The breakdown of the "Jamaica" coalition talks meant the Greens' dream of being part of government has been derailed. During a party congress in Berlin they aired their frustration — and focused on their strengths.
The bogeyman of the day was chosen quickly: No one was as vilified by the delegates at Saturday's Green Party congress as Free Democrat (FDP) leader Christian Lindner. He was blamed for the collapse of exploratory talks that had aimed to map out a so-called Jamaica coalition of Germany's conservative CDU/CSU, the FDP and the Greens. ("Jamaica" refers to the parties' colors, which match the Caribbean country's flag.)
"Christian Lindner was concerned about Christian Lindner" — he presented an "ego show," said Katrin Göring-Eckardt. She had led the Green Party's negotiating team along with Greens leader Cem Özdemir.
"Lindner lacks the humility needed in such a situation, for the tasks which are sometimes bigger than oneself," said Özdemir. He believes the FDP's withdrawal from the negotiations was not justified in terms of substance, but was a tactical maneuver.
'This has upset me.'
Winfried Kretschmann, a prominent Greens politician who is state premier of Baden-Württemberg, said, "I was particularly upset that it was the party that is supposed to stand for liberalism that broke off the negotiations." Kretschmann had also been part of the Green party's team for the preliminary coalition talks. Parliamentary group leader Anton Hofreiter said the FDP had run away in panic after trying to be more conservative than the CDU. It became apparent at the party congress that the traditional political hostility between the Greens and the FDP has been reinforced by the failure of the Jamaica talks.
'Strengthened inside and out'
The Greens had originally convened their one-day party conference to set the course for their participation in Germany's first "Jamaica" government on the federal level — they wanted to let their party base decide on the start of the coalition negotiations. Most of the delegates regretted that this experiment has failed. They would have liked to see their party be part of the government again; now they are facing the threat of four more years in opposition. But it would be wrong to glorify a Jamaica government after the fact, urged several of the speakers at the conference. It's not known whether the Greens really could have advanced some of their key policy goals in a government with the CDU/CSU and FDP.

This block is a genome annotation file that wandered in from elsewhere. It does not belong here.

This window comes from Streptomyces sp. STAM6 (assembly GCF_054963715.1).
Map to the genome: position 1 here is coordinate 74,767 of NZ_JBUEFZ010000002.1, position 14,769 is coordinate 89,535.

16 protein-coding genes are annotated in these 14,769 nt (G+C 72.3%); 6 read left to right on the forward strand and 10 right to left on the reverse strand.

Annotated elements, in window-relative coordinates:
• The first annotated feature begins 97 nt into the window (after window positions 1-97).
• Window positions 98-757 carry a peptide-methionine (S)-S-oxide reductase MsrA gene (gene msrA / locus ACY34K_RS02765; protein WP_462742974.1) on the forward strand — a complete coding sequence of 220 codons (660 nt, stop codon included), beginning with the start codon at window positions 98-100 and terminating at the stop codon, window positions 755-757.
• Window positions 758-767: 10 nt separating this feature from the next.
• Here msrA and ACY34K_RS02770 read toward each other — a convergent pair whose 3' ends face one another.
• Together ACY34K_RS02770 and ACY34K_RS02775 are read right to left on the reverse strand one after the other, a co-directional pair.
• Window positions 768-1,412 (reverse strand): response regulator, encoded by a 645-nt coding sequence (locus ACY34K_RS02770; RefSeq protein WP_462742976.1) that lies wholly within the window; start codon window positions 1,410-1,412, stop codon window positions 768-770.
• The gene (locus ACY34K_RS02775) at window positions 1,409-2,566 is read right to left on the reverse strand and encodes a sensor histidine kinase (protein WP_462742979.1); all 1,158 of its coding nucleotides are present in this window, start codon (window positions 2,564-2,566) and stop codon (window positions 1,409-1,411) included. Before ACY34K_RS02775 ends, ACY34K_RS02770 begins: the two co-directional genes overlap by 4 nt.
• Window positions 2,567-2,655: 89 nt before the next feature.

Overall, however, the Greens' grief was limited. The general feeling was that even the failed talks had achieved something for the party. There was a new sense of unity and strength that the often divided party invoked almost euphorically. In the past the Greens had been weakened by infighting; now the 14-member negotiating team was being praised for its unity. The Greens also took as a positive the fact that topics close to their hearts, such as climate protection and the phasing out of coal, have shot toward the top of the political agenda as a result of the coalition discussions.
After the Social Democrats (SPD) signaled that they were prepared to enter into talks about forming another grand coalition after all, the Greens are no longer seriously counting on being part of the government, for instance, by joining with the CDU/CSU to form a minority government.
Nevertheless, they are keeping their options open and remaining ready to talk. "We will keep on playing our part and take on responsibility where we are asked to," Özdemir said.
Özdemir believes the Greens will also have an important role to play in opposition. In the case of a revival of the "grand coalition" (the "grand coalition" governed Germany from 2013 to 2017 with 504 of 631 seats in the previous legislature) "populists from the left and right will be trying to outdo each other in parliament," he said.
In this situation, the Greens, as the smallest party in parliament, can claim "political opposition leadership in this country," according to Jürgen Trittin, a Green party politician and former environment minister.
In terms of its own leadership, the Greens plan to set their future course and elect new heads of the party at a further congress planned for January. Longtime chairman Cem Özdemir will not be standing.